## Infix Expressions

While writing an artihmetic expression using infix expression, the operator is placed in between the operands. Consider the sum of **A** and **B**. We think of applying **+** operator to the operand **A** and **B** i.e **A+B**. Here, We clearly know that **B** is added to **A**, since **+** operator is between them. This type of expressions are called infix expressions because **operator is always in between the operands.**

Although it is quite intimading for us to write every expressions in infix expression, the computers find it difficult to parse as the computer needs a lot of information(operator precedence and associativity rules, brackets which override these rules) to evaluate the expressions.

So, the computers work more efficiently with expressions written using prefix and postfix expressions.

## Postfix Expressions

As the name suggests, when the operator is placed after the operands or we can say when the operator follows the operands, we get postfix expressions. They might seem akward on first appearance but they are not. It was developed by Jan Lukasiewicz who was a Polish logician, mathematician, and philosopher.

If an expression is written as **(A+B)xC** in infix expression, the same expression can be written as **AB+Cx** in postfix expression. The order of evaluation of postfix expression is always from left to right(forget about precedence).

Postfix Example: Evaluation of **AB+Cx**.
As noted earlier, they are evaluated from left to right. So the addition operation is performed first and Multiplication is done.

## Prefix Expressions

The only difference between postfix and prefix is the position of operator. In prefix expression the operator preceeds the two operands or we can say operator is placed before the operands.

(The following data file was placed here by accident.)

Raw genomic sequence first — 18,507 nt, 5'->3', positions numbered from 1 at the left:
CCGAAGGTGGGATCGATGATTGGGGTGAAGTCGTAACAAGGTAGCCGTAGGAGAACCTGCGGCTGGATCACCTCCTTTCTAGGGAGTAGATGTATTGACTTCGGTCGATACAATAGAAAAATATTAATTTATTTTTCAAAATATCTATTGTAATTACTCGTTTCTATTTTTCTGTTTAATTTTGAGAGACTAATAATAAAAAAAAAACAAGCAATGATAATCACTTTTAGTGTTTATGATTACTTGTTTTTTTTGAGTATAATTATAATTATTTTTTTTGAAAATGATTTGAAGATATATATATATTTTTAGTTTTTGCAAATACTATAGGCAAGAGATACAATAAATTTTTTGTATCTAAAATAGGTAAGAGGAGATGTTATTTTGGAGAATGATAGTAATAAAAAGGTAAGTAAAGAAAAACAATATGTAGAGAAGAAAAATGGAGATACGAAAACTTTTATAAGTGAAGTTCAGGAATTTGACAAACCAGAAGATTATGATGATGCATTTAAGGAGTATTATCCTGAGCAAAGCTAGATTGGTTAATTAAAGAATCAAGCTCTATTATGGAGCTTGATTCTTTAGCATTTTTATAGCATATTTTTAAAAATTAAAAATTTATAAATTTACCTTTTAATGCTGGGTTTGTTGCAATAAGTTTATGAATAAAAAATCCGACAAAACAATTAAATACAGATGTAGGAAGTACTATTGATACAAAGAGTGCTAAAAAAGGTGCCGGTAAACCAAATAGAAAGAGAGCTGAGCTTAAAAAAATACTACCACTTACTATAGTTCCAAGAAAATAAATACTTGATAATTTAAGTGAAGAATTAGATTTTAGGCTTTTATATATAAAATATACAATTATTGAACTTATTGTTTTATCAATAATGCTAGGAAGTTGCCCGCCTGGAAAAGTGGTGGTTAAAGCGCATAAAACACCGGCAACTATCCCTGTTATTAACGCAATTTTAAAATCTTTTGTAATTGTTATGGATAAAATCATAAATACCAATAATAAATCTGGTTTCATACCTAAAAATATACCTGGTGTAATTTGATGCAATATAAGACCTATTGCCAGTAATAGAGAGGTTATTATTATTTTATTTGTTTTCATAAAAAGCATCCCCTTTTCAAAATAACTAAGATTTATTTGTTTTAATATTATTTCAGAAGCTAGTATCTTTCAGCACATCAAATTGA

If an expression is written as **(A+B)xC** in infix expression, the same expression can be written as x+ABC in prefix expression.

Prefix Example: Evaluation of **x+ABC**.
Here +AB become the first operand for the **x** operator and C become the second operand. This is how the expression is evaluated.

### Why do Computers Prefer Prefix and Postfix over infix?

If you look above examples where we convert infix expression to prefix and postfix something very intresting has happened. Where did the parentheses go? Why we need them in infix but not in prefix and postfix. The answer is that in postfix and prefix we exactly know which operator operates on which-which operand. Postfix and Prefix expressions are evaluated from left to right which means they are solely determined by the position. So there is no need of the parentheses. Since the Computers try to be lazy and choosing Prefix and Postfix over Infix gives the computer a chance to save execution time and memory. That is why they prefer prefix and postfix over infix.

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